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Disruptive trends shaping the business landscape Singapore - 21 Aug 2019

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Future Business Trends

How will global trends disrupt business in the next decade?

Ahead of the first of three speeches / workshops in Singapore over the next few months, this is an overview of some of the key potential drivers of change for businesses.

After some up-front context on foresight it addresses four major area of potential disruption

• The Future Consumer
• Purpose of the Company
• Digital Business
• Future Organisation

If you would like more detail on any of these issues or to know more about the workshops, do not hesitate to get in touch.

Published in: Business
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Disruptive trends shaping the business landscape Singapore - 21 Aug 2019

  1. 1. Disruptive Trends Shaping the Business Landscape Insights From Multiple Expert Discussions Around The World 21 August 2019
  2. 2. Context This is a selection of insights on the future business landscape gained from multiple expert discussions around the world. They are designed to stimulate debate on what will have greatest impact and why.
  3. 3. FORESIGHT
  4. 4. Inspiration – Looking for new innovation opportunities
  5. 5. Prediction – An ideal ambition that is (nearly) impossible
  6. 6. Roadmaps – Making things simple - we hope
  7. 7. Alternate Paths – The unexpected routes to the future
  8. 8. Obscurity – Difficult to see further than the immediate short term
  9. 9. Foresight vs. Insight – Differentiating between the predictable and the uncertain
  10. 10. A VUCA World – Adopted from US Military and now business mainstream Volatile Uncertain Complex Ambiguous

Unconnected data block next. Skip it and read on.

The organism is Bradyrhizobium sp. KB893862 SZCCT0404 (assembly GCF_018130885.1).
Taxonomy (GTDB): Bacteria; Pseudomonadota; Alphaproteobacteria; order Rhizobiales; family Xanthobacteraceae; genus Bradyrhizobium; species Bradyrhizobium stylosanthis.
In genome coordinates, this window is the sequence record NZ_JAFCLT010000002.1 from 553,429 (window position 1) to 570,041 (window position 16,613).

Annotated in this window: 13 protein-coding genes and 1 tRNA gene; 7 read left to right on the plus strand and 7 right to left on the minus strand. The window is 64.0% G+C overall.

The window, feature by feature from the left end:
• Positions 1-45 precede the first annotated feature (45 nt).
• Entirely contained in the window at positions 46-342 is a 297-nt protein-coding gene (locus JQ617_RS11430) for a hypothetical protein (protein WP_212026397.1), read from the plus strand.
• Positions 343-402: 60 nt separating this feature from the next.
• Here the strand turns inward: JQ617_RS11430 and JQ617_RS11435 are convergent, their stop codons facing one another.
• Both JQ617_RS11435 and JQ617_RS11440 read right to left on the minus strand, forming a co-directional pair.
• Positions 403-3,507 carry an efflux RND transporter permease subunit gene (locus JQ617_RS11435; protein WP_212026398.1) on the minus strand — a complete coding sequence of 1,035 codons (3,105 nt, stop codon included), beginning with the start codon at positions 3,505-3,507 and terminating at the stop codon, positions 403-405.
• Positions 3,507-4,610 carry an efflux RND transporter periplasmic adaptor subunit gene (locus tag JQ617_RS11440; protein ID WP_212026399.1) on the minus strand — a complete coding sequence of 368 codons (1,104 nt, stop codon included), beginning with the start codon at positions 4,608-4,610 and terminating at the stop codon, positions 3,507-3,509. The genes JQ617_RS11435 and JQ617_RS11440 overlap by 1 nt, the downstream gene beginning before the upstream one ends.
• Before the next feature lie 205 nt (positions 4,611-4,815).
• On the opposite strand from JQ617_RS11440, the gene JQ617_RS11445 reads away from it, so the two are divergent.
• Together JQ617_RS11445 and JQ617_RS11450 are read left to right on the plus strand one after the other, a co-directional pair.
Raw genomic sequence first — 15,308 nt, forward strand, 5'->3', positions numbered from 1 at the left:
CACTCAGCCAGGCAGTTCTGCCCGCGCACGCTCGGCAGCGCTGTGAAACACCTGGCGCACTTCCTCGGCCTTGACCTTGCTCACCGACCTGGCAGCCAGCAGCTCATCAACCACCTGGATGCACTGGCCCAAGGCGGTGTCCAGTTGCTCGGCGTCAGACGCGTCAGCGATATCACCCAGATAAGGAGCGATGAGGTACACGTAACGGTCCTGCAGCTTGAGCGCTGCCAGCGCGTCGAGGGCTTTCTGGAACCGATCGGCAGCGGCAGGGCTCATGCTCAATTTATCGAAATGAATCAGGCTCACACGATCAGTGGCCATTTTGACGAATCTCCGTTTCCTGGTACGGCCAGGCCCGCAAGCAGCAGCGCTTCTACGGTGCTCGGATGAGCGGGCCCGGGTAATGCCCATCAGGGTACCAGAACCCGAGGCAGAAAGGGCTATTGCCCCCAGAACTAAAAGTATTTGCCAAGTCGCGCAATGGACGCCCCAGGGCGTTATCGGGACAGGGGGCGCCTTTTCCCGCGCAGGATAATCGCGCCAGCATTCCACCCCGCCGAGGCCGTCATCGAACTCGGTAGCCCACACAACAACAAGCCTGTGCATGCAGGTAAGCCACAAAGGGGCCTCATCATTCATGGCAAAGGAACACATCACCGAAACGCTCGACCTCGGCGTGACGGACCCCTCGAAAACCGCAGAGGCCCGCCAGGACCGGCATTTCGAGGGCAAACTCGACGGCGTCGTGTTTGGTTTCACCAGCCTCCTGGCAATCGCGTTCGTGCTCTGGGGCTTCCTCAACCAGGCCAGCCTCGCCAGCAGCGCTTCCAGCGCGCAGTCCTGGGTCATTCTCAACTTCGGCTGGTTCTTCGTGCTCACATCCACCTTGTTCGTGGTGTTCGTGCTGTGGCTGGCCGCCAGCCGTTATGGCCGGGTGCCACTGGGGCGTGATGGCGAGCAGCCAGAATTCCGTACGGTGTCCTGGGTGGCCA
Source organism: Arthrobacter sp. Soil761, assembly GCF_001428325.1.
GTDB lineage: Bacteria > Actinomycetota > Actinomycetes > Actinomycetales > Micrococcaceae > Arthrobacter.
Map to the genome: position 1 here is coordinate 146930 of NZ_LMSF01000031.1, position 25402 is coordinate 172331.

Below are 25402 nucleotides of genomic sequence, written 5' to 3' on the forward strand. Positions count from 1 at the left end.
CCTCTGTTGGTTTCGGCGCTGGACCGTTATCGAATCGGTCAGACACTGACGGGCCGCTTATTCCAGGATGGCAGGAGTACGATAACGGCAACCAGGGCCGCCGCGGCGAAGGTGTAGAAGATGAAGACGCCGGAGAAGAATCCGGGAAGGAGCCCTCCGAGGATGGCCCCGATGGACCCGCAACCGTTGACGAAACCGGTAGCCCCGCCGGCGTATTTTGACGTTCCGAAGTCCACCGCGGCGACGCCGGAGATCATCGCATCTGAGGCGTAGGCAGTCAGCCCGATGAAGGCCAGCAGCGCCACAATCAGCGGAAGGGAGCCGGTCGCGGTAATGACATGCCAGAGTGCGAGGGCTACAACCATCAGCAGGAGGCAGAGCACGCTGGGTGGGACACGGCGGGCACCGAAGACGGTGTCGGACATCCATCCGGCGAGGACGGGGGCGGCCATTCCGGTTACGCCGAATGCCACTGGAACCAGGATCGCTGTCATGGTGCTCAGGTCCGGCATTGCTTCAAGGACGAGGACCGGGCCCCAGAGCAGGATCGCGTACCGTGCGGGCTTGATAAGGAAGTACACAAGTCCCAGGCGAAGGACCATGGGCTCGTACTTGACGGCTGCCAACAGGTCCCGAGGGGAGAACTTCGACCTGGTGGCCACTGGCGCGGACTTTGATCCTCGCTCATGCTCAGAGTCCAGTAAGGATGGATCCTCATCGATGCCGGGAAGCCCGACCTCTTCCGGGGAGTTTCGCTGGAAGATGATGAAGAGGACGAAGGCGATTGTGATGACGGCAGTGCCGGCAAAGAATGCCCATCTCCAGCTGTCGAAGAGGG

11. 11. The Common Aim - Connecting the inside-out and outside-in perspectives
  12. 12. MACRO DISRUPTIVE GLOBAL TRENDS
  13. 13. Everything Connected Over 1 trillion sensors are connected to multiple networks: everything that can benefit from a connection has one. We deliver 10,000x more data 100x more effectively but are increasingly concerned about the security of the information that flows.
  14. 14. Imbalanced Population Growth A growing population adds another billion people but it is also rapidly ageing: a child born next year will live 6 months longer than one born today. While migration helps to rebalance, increasing dependency ratios challenge many.
  15. 15. Key Resource Constraints Economic, physical and political shortages of key resources increase and drive increasing tension between and within countries. As we exceed the Earth’s natural thresholds, food and water receive as much focus as oil and gas.
  16. 16. Shifting Power and Influence The centre of gravity of economic power continues shifting eastwards, back to where it was 2000 years ago. Recent superpowers seek to moderate the pace of change but the realities of population and resource locations are immoveable.